When Robert Specter first joined the faculty at the University of Maryland six months ago and searched the files of his predecessor, he found documents detailing visions for the East Campus mixed-use development from as long ago as 1999.
More than a decade later, he expects ground to be broken for the mixed-use development by this time next year, he told a room full of developers, property owners and brokers, officials and residents at a real estate roundtable Thursday morning.
“There’s been a lot of talk and a lot of energy and a lot of money put into East Campus already,” said the university’s vice president for administrative affairs and chief financial officer.
Despite selecting a developer, Foulger-Pratt Companies and Argo Investment Company, in 2007, negotiations were interrupted in November 2009. University officials cited the economic downturn as the reason.
Baltimore-based The Cordish Companies is the new master developer, with David Hillman of Southern Management Corp. in Vienna, building the hotel. The current plan for the 38-acre plot of land southeast of the intersection of U.S. Route 1 and Paint Branch Parkway is to build in two phases:
Phase 1 will include about eight acres of development—70,000 square feet of retail, a parking garage wrapped in retail, an outdoor town center and housing. There will also be a 266-key hotel, including a conference center and 18,000 square feet of additional retail space. Three to four additional acres will be reserved for parking.
The price tag for the hotel, housing, retail and infrastructure of phase 1 will be about $171 million, Specter said.
The second 22-acre phase will include more retail and housing.
Most of the housing will be for graduate students. Supplying more housing to attract graduate students is imperative in helping the university advance its status as a top research university, Specter said.
Though no definite retailers are set to fill the spaces in East Campus, Specter said the university hopes to attract higher-end restaurants, a mix of shops and a music venue.
A completion date for all of East Campus, an estimated $900 million project, is yet to be determined, though Specter said the second phase would not start until phase 1 is complete and retail there is “healthy.”
When completed, Specter said his vision is for East Campus to be “a living, energized place,” and integrated with the rest of the campus community on the other side of U.S. Route 1.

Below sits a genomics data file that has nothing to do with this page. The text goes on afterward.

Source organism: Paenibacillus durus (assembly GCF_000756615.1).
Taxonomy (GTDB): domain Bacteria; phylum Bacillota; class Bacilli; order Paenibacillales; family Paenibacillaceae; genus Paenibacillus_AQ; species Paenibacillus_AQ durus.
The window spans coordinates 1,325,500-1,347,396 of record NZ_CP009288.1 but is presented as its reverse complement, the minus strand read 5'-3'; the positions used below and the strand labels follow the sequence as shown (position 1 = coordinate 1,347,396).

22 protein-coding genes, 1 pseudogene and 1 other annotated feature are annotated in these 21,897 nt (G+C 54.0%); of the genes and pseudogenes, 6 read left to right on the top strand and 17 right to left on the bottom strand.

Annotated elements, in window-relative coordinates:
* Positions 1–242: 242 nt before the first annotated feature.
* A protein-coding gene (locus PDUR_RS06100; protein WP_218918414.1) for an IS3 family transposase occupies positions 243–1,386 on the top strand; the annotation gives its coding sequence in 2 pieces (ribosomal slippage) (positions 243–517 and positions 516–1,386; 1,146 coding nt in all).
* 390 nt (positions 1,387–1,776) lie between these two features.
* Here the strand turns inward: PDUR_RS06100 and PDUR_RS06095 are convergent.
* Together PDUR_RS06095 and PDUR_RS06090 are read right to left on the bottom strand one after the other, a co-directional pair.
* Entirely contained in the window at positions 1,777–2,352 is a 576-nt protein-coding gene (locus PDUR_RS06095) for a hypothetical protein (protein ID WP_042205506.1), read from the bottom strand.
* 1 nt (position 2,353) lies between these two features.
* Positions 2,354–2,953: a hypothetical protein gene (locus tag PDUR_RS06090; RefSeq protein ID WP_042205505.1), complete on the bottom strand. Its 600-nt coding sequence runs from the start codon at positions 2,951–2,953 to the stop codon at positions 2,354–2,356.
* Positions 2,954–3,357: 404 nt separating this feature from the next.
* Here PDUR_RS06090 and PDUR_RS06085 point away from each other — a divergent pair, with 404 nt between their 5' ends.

Specter also shared current plans for three, 150,000 square-foot office buildings at M Square, the University of Maryland’s research park near the College Park Metro Station.
Both the College Park and the Riverdale Park city councils approved the plans last month with conditions that the developers, Corporate Office Properties Trust, make the project more pedestrian-friendly.
Clay Gump, a College Park resident who works at the research park, has similar concerns.
“I don’t think the development for M Square is what it could be,” he said, and suggested that the project include a greater emphasis on connectivity.
“Everybody in my building drives to lunch because there’s no place to go,” he said.
Specter said that he expects the project to evolve with a greater emphasis on connecting the property to nearby resources.
The university is also collaborating with developers for the Cafritz proposal, which includes a mixed-use development just south of the College Park border. At the encouragement of College Park, Riverdale Park and University Park residents and councils, the developers hope to build a CSX railway crossing to the east, connecting with university land.
The roundtable, held at the Clarion Inn, was the first in nearly two years, largely because of the economic climate in College Park, City Planning Director Terry Schum said.
“I really think it got too depressing to pull people together … obviously today is better,” Schum said.